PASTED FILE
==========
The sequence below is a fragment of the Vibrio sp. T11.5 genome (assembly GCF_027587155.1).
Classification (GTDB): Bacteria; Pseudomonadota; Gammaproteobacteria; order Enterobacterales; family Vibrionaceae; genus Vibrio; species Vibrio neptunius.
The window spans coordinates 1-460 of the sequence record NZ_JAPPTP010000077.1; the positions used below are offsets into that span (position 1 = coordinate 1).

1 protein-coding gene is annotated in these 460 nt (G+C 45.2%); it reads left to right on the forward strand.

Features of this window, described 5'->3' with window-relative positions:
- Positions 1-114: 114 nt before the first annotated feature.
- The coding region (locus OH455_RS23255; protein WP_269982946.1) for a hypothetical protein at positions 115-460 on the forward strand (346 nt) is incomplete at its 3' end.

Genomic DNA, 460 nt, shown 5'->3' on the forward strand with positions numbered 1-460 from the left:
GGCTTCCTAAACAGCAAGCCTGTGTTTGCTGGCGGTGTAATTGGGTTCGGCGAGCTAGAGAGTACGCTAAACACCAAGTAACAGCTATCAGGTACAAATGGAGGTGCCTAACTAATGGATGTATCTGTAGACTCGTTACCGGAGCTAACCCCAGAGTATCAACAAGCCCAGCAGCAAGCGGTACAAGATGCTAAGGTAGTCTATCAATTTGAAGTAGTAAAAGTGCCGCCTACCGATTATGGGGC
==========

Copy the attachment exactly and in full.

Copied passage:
The sequence below is a fragment of the Vibrio sp. T11.5 genome (assembly GCF_027587155.1).
Classification (GTDB): Bacteria; Pseudomonadota; Gammaproteobacteria; order Enterobacterales; family Vibrionaceae; genus Vibrio; species Vibrio neptunius.
The window spans coordinates 1-460 of the sequence record NZ_JAPPTP010000077.1; the positions used below are offsets into that span (position 1 = coordinate 1).

1 protein-coding gene is annotated in these 460 nt (G+C 45.2%); it reads left to right on the forward strand.

Features of this window, described 5'->3' with window-relative positions:
- Positions 1-114: 114 nt before the first annotated feature.
- The coding region (locus OH455_RS23255; protein WP_269982946.1) for a hypothetical protein at positions 115-460 on the forward strand (346 nt) is incomplete at its 3' end.

Genomic DNA, 460 nt, shown 5'->3' on the forward strand with positions numbered 1-460 from the left:
GGCTTCCTAAACAGCAAGCCTGTGTTTGCTGGCGGTGTAATTGGGTTCGGCGAGCTAGAGAGTACGCTAAACACCAAGTAACAGCTATCAGGTACAAATGGAGGTGCCTAACTAATGGATGTATCTGTAGACTCGTTACCGGAGCTAACCCCAGAGTATCAACAAGCCCAGCAGCAAGCGGTACAAGATGCTAAGGTAGTCTATCAATTTGAAGTAGTAAAAGTGCCGCCTACCGATTATGGGGC